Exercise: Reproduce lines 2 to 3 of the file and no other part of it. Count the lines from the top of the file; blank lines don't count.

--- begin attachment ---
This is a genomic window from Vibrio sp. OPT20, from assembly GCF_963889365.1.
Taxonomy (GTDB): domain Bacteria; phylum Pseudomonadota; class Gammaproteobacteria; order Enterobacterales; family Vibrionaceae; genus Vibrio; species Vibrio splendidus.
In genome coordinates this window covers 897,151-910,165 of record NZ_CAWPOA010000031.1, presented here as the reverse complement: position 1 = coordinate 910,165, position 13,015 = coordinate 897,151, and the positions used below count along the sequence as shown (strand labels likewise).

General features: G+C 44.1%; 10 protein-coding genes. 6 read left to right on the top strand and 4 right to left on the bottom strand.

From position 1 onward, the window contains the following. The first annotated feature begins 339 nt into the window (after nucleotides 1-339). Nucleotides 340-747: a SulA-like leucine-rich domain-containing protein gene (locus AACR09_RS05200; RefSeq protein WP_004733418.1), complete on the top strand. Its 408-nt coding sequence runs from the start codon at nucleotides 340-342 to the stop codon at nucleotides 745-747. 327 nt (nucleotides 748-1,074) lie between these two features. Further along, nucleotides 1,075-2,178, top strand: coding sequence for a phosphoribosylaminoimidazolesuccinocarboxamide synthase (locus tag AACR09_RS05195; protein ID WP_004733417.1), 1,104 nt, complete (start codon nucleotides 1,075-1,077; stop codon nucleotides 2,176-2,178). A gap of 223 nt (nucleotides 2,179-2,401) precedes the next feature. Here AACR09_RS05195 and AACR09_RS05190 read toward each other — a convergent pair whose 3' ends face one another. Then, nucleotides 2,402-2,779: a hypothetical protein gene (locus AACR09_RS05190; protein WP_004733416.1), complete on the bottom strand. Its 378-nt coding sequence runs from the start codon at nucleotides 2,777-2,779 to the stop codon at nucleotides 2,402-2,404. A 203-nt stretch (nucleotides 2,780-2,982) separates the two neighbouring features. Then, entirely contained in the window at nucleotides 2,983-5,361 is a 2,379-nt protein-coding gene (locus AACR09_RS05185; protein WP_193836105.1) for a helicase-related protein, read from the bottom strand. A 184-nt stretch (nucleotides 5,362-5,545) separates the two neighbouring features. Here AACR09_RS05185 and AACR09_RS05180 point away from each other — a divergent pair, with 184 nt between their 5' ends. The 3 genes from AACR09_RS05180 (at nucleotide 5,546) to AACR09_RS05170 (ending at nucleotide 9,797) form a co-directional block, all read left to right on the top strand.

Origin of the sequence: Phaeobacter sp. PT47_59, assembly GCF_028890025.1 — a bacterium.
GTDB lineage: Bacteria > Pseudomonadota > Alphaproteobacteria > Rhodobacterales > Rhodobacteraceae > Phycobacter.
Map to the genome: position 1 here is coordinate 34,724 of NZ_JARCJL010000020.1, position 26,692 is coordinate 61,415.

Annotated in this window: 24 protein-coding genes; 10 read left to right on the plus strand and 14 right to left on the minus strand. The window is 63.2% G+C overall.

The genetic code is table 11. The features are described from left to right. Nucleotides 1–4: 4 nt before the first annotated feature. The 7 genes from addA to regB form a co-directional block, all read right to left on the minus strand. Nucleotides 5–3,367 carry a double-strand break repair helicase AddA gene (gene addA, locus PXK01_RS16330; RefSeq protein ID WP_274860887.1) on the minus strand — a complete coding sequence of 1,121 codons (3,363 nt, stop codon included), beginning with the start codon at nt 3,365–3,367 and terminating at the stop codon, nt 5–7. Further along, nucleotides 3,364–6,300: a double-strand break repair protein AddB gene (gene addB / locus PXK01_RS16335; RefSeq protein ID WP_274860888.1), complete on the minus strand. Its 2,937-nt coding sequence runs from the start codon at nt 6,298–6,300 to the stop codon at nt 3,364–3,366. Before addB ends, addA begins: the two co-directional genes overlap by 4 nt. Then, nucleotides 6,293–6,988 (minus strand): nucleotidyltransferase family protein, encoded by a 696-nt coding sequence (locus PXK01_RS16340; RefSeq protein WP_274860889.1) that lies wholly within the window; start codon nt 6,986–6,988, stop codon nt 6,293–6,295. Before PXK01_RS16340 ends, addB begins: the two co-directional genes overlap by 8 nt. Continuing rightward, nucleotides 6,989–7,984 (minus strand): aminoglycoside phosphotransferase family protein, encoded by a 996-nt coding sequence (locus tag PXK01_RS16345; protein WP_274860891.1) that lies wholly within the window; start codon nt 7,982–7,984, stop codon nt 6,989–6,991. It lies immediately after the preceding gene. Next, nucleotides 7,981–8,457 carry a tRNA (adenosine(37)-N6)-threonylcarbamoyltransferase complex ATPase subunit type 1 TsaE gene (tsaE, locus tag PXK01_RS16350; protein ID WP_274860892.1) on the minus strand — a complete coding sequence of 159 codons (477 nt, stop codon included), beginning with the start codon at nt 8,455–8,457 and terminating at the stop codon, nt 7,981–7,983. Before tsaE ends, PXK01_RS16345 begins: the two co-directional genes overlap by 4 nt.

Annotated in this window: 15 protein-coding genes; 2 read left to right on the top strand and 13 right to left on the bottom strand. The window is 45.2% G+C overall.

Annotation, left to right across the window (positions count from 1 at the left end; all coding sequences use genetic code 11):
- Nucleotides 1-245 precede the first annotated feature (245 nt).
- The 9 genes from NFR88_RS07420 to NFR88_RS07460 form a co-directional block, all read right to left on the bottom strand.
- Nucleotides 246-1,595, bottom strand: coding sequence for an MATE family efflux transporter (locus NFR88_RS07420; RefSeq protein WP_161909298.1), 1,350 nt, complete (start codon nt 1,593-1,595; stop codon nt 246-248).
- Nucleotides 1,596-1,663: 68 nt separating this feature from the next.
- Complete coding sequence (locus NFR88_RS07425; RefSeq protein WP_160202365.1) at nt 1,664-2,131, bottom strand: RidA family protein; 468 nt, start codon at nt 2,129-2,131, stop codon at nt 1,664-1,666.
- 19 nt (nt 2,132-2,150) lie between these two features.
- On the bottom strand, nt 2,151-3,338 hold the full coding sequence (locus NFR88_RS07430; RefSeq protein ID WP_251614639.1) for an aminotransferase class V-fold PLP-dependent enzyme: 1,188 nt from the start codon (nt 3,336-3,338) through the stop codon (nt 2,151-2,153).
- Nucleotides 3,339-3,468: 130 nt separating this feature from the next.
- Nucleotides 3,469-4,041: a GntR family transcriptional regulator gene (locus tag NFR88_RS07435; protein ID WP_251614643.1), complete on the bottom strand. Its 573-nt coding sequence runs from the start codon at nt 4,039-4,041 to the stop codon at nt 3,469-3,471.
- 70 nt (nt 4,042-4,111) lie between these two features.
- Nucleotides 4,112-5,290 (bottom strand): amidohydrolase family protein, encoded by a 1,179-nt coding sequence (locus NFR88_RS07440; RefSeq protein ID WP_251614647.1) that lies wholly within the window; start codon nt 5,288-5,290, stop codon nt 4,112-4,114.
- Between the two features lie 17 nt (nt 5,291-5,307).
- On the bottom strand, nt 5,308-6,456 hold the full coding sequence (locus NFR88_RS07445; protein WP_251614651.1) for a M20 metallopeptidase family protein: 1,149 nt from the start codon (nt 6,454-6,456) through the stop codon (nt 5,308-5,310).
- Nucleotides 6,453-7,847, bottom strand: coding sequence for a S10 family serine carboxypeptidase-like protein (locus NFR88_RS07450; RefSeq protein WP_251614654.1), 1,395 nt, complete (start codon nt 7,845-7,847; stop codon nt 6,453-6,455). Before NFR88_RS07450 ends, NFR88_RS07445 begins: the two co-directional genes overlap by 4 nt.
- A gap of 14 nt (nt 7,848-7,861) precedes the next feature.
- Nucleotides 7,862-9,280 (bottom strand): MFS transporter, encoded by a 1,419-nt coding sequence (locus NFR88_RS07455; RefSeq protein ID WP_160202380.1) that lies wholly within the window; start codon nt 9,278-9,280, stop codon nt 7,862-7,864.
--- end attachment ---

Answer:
Taxonomy (GTDB): domain Bacteria; phylum Pseudomonadota; class Gammaproteobacteria; order Enterobacterales; family Vibrionaceae; genus Vibrio; species Vibrio splendidus.
In genome coordinates this window covers 897,151-910,165 of record NZ_CAWPOA010000031.1, presented here as the reverse complement: position 1 = coordinate 910,165, position 13,015 = coordinate 897,151, and the positions used below count along the sequence as shown (strand labels likewise).